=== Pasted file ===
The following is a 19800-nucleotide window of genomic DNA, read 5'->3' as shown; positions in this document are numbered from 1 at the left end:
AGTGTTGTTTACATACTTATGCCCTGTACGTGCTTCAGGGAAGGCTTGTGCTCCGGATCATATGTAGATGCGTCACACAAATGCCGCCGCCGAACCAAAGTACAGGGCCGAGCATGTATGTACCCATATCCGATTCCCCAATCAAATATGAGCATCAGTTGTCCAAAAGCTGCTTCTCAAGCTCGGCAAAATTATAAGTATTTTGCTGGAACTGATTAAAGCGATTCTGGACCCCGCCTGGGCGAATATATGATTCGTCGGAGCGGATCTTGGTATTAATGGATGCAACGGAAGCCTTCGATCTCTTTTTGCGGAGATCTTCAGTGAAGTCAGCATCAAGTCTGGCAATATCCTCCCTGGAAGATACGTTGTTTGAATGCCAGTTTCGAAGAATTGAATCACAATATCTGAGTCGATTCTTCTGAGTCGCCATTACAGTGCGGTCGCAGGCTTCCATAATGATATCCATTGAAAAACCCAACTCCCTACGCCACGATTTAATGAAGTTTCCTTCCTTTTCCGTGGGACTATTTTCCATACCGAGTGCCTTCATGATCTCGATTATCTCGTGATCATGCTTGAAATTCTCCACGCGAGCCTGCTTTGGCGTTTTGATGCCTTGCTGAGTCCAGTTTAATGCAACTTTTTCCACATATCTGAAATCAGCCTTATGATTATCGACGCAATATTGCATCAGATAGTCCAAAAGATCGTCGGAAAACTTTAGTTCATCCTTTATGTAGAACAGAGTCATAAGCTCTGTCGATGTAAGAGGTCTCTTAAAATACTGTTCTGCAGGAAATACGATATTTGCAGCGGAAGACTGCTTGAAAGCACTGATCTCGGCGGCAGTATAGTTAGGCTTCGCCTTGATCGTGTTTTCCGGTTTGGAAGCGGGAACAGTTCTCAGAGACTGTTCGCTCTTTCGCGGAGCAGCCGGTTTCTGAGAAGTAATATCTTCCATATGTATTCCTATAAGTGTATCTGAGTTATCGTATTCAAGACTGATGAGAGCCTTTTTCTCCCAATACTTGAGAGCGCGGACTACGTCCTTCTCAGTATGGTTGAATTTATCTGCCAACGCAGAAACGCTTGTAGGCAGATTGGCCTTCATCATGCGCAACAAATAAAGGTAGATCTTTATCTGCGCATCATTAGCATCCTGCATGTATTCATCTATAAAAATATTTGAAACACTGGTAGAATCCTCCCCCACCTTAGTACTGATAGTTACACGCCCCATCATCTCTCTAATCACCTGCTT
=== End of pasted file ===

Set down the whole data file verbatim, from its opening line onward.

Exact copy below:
The following is a 19800-nucleotide window of genomic DNA, read 5'->3' as shown; positions in this document are numbered from 1 at the left end:
AGTGTTGTTTACATACTTATGCCCTGTACGTGCTTCAGGGAAGGCTTGTGCTCCGGATCATATGTAGATGCGTCACACAAATGCCGCCGCCGAACCAAAGTACAGGGCCGAGCATGTATGTACCCATATCCGATTCCCCAATCAAATATGAGCATCAGTTGTCCAAAAGCTGCTTCTCAAGCTCGGCAAAATTATAAGTATTTTGCTGGAACTGATTAAAGCGATTCTGGACCCCGCCTGGGCGAATATATGATTCGTCGGAGCGGATCTTGGTATTAATGGATGCAACGGAAGCCTTCGATCTCTTTTTGCGGAGATCTTCAGTGAAGTCAGCATCAAGTCTGGCAATATCCTCCCTGGAAGATACGTTGTTTGAATGCCAGTTTCGAAGAATTGAATCACAATATCTGAGTCGATTCTTCTGAGTCGCCATTACAGTGCGGTCGCAGGCTTCCATAATGATATCCATTGAAAAACCCAACTCCCTACGCCACGATTTAATGAAGTTTCCTTCCTTTTCCGTGGGACTATTTTCCATACCGAGTGCCTTCATGATCTCGATTATCTCGTGATCATGCTTGAAATTCTCCACGCGAGCCTGCTTTGGCGTTTTGATGCCTTGCTGAGTCCAGTTTAATGCAACTTTTTCCACATATCTGAAATCAGCCTTATGATTATCGACGCAATATTGCATCAGATAGTCCAAAAGATCGTCGGAAAACTTTAGTTCATCCTTTATGTAGAACAGAGTCATAAGCTCTGTCGATGTAAGAGGTCTCTTAAAATACTGTTCTGCAGGAAATACGATATTTGCAGCGGAAGACTGCTTGAAAGCACTGATCTCGGCGGCAGTATAGTTAGGCTTCGCCTTGATCGTGTTTTCCGGTTTGGAAGCGGGAACAGTTCTCAGAGACTGTTCGCTCTTTCGCGGAGCAGCCGGTTTCTGAGAAGTAATATCTTCCATATGTATTCCTATAAGTGTATCTGAGTTATCGTATTCAAGACTGATGAGAGCCTTTTTCTCCCAATACTTGAGAGCGCGGACTACGTCCTTCTCAGTATGGTTGAATTTATCTGCCAACGCAGAAACGCTTGTAGGCAGATTGGCCTTCATCATGCGCAACAAATAAAGGTAGATCTTTATCTGCGCATCATTAGCATCCTGCATGTATTCATCTATAAAAATATTTGAAACACTGGTAGAATCCTCCCCCACCTTAGTACTGATAGTTACACGCCCCATCATCTCTCTAATCACCTGCTT